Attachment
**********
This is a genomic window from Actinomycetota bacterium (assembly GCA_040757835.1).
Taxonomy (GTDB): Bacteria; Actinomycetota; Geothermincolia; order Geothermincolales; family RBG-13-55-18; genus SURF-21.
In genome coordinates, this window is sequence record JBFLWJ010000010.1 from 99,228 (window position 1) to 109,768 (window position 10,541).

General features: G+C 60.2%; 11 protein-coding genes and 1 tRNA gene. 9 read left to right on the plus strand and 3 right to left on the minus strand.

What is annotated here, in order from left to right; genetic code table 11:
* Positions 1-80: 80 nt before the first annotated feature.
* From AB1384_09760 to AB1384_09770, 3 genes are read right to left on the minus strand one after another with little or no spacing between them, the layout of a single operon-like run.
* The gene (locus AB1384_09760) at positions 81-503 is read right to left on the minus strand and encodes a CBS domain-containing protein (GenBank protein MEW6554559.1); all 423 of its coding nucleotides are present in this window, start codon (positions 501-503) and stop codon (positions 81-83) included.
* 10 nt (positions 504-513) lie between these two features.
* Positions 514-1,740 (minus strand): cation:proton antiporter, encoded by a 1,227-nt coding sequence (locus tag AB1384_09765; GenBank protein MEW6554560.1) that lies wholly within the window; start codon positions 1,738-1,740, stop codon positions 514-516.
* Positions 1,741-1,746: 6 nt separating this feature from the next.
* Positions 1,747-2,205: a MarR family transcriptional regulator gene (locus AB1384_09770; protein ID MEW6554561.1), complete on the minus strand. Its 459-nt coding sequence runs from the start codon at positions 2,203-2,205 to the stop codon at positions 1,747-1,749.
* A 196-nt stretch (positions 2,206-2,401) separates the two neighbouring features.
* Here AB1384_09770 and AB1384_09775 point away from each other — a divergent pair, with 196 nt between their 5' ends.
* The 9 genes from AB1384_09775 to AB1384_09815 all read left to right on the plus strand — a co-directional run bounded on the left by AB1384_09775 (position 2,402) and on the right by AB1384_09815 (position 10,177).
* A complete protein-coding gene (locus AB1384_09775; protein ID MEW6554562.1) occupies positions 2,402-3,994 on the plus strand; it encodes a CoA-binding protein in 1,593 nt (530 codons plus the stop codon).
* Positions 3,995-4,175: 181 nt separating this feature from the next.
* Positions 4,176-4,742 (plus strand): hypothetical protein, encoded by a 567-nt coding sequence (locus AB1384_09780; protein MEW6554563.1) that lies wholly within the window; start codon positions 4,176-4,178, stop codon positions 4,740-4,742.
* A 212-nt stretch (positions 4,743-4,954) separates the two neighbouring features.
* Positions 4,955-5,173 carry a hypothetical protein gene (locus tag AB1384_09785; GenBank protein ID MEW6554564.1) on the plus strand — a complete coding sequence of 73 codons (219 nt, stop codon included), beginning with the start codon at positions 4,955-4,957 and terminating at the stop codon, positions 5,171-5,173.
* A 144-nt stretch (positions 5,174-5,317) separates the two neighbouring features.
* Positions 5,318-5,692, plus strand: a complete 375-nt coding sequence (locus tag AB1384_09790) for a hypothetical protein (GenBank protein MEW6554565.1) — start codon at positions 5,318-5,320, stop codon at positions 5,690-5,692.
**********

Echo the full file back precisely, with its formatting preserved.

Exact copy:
This is a genomic window from Actinomycetota bacterium (assembly GCA_040757835.1).
Taxonomy (GTDB): Bacteria; Actinomycetota; Geothermincolia; order Geothermincolales; family RBG-13-55-18; genus SURF-21.
In genome coordinates, this window is sequence record JBFLWJ010000010.1 from 99,228 (window position 1) to 109,768 (window position 10,541).

General features: G+C 60.2%; 11 protein-coding genes and 1 tRNA gene. 9 read left to right on the plus strand and 3 right to left on the minus strand.

What is annotated here, in order from left to right; genetic code table 11:
* Positions 1-80: 80 nt before the first annotated feature.
* From AB1384_09760 to AB1384_09770, 3 genes are read right to left on the minus strand one after another with little or no spacing between them, the layout of a single operon-like run.
* The gene (locus AB1384_09760) at positions 81-503 is read right to left on the minus strand and encodes a CBS domain-containing protein (GenBank protein MEW6554559.1); all 423 of its coding nucleotides are present in this window, start codon (positions 501-503) and stop codon (positions 81-83) included.
* 10 nt (positions 504-513) lie between these two features.
* Positions 514-1,740 (minus strand): cation:proton antiporter, encoded by a 1,227-nt coding sequence (locus tag AB1384_09765; GenBank protein MEW6554560.1) that lies wholly within the window; start codon positions 1,738-1,740, stop codon positions 514-516.
* Positions 1,741-1,746: 6 nt separating this feature from the next.
* Positions 1,747-2,205: a MarR family transcriptional regulator gene (locus AB1384_09770; protein ID MEW6554561.1), complete on the minus strand. Its 459-nt coding sequence runs from the start codon at positions 2,203-2,205 to the stop codon at positions 1,747-1,749.
* A 196-nt stretch (positions 2,206-2,401) separates the two neighbouring features.
* Here AB1384_09770 and AB1384_09775 point away from each other — a divergent pair, with 196 nt between their 5' ends.
* The 9 genes from AB1384_09775 to AB1384_09815 all read left to right on the plus strand — a co-directional run bounded on the left by AB1384_09775 (position 2,402) and on the right by AB1384_09815 (position 10,177).
* A complete protein-coding gene (locus AB1384_09775; protein ID MEW6554562.1) occupies positions 2,402-3,994 on the plus strand; it encodes a CoA-binding protein in 1,593 nt (530 codons plus the stop codon).
* Positions 3,995-4,175: 181 nt separating this feature from the next.
* Positions 4,176-4,742 (plus strand): hypothetical protein, encoded by a 567-nt coding sequence (locus AB1384_09780; protein MEW6554563.1) that lies wholly within the window; start codon positions 4,176-4,178, stop codon positions 4,740-4,742.
* A 212-nt stretch (positions 4,743-4,954) separates the two neighbouring features.
* Positions 4,955-5,173 carry a hypothetical protein gene (locus tag AB1384_09785; GenBank protein ID MEW6554564.1) on the plus strand — a complete coding sequence of 73 codons (219 nt, stop codon included), beginning with the start codon at positions 4,955-4,957 and terminating at the stop codon, positions 5,171-5,173.
* A 144-nt stretch (positions 5,174-5,317) separates the two neighbouring features.
* Positions 5,318-5,692, plus strand: a complete 375-nt coding sequence (locus tag AB1384_09790) for a hypothetical protein (GenBank protein MEW6554565.1) — start codon at positions 5,318-5,320, stop codon at positions 5,690-5,692.